Images saturate our world and it is, therefore, imperative that visual literacy scholarship and theoretical frameworks be made accessible to those outside of academia creating a more critical and feminist visual literacy for all. Feminist frameworks deal with issues of social hierarchies, power, and influence that marginalize and/or oppress groups of people while privileging others. These hierarchies create systems of oppression that promote hegemonic privilege of the patriarchal dominant group while imposing hegemonic domination of other/ed groups. How does feminism and gender studies contribute to the on-going dialogue centered on visual literacies? Within the context of visual literacy, feminist works help draw attention to the political economy and coded meaning of images, showing how representation, misrepresentation, or lack of representation continues to perpetuate common tropes of marginalized groups. By utilizing the theoretical framework of the gaze—and more particularly, the male gaze—feminism and gender studies deconstruct the coded meanings found in visual images, thus giving the viewer a more critical and conceptual history in which to place a visual image. Using John Berger’s framework of the nude and the naked, I will also decode images to see how bodies are stripped down for spectatorship or for inherent worth. By juxtaposing images of men and women in contemporary publications, I evaluate both the intended spectator and the intended meaning, and thus move toward a more critical observance of how images are used to manipulate audiences, as well as how bodies are represented to market the intended meaning of the image. These analyses help develop a more socially conscious and objective standpoint and a more informed citizen that actively engages with and creates media, instead of merely participating in spectatorship.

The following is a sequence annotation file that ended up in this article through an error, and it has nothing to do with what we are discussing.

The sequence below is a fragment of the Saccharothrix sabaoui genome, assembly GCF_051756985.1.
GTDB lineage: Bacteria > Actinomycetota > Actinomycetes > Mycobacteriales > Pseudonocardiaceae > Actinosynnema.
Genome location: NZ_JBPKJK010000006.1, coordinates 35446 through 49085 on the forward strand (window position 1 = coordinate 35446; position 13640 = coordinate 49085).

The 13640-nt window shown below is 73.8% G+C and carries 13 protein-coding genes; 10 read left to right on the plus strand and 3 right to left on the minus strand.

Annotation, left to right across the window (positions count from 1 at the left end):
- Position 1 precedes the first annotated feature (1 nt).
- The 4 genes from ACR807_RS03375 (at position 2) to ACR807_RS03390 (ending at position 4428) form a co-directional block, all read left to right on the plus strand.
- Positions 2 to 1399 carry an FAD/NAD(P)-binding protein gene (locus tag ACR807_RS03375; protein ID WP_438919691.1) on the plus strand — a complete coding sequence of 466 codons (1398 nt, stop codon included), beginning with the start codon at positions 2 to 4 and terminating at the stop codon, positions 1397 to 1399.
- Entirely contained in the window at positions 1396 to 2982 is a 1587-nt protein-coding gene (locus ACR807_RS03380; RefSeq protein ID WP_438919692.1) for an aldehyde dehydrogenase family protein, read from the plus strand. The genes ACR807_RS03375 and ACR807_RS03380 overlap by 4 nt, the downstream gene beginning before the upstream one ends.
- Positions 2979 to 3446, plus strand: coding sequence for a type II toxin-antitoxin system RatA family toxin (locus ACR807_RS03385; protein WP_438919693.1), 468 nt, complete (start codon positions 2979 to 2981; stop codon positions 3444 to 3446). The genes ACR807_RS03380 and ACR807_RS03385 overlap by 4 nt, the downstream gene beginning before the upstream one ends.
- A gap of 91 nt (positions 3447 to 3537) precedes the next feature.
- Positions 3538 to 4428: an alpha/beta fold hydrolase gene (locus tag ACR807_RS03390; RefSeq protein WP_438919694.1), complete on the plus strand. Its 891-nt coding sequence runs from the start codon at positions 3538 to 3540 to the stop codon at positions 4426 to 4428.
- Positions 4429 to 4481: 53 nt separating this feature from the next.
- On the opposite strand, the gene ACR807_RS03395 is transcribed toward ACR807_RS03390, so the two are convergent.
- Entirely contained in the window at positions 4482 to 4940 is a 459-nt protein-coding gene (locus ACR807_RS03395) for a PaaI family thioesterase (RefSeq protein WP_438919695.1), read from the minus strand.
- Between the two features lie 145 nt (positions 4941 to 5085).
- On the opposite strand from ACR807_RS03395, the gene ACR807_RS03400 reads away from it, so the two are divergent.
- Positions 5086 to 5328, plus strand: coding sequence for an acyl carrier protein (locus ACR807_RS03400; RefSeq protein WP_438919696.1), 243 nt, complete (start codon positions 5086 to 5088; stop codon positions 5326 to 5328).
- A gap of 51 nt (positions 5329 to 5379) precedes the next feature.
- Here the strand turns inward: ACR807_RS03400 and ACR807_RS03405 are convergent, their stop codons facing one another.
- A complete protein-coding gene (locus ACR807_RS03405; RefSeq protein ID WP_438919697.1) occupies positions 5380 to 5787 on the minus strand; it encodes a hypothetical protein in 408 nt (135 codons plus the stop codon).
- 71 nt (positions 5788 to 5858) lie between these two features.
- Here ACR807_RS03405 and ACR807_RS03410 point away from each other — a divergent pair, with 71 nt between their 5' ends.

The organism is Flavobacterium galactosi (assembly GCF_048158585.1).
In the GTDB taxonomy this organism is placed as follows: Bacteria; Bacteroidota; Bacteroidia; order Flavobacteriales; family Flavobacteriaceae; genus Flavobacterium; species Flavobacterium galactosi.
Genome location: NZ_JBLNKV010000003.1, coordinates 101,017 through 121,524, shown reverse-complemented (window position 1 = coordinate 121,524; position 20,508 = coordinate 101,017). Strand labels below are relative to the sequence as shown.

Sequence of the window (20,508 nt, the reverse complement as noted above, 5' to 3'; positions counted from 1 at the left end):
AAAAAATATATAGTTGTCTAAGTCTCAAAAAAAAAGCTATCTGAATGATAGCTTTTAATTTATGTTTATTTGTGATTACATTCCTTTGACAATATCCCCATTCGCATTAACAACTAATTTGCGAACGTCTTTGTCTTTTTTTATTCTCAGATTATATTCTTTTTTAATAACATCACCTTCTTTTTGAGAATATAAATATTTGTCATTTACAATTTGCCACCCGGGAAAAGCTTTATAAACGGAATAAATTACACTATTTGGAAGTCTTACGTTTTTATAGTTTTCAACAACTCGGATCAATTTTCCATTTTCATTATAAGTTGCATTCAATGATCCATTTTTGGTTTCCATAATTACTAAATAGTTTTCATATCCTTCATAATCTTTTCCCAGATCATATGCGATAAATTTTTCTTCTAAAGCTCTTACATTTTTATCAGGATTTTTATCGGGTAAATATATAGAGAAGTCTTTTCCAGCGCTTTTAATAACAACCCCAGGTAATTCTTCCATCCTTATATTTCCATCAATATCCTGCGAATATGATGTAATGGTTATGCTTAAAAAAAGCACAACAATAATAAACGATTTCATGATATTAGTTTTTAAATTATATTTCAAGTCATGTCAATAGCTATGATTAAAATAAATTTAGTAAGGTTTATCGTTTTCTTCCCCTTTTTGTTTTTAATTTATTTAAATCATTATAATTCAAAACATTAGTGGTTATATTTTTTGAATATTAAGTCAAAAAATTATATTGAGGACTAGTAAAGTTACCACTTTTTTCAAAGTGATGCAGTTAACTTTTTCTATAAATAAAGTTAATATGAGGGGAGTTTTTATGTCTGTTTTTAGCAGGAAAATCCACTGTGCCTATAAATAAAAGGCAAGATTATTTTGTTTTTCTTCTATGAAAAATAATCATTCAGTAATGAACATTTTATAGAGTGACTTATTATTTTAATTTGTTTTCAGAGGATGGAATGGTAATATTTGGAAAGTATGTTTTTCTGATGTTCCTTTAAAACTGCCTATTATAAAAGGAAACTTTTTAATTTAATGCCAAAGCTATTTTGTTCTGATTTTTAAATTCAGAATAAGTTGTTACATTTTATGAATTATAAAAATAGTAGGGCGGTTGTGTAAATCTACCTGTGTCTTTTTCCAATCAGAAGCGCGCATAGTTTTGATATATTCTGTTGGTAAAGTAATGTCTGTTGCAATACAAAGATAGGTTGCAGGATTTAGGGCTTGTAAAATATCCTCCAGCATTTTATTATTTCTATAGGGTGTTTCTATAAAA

Taina Brown and Alejandro Mieses Castellanos
Edited by Taina Brown and Alejandro Mieses Castellanos
Shaping visual literacy has been at the forefront of contemporary discourse, as images have increasingly surpassed words in becoming the primary vehicles to persuade our emotions. Visually encoded domains of symbols and signs inform the educational, public and entertainment industries increasingly as an undifferentiated whole, aided by globalizing media forces in various forms. Whether top-down, peer-peer, one-to-may, or many-to-many, this volume attempts to derive sets of rules used to visually decode patterns present in certain media formats – press, cinema, television and maps, among others – and the place of the spectator in their respective dynamics. The topics discussed transition through various approaches to deconstruct mass media influences to engage critical thinking skills, and ending with a collection of chapters dedicated to exploring their effects upon children, and the capacity to be implemented to foster collaboration-based creative learning environments.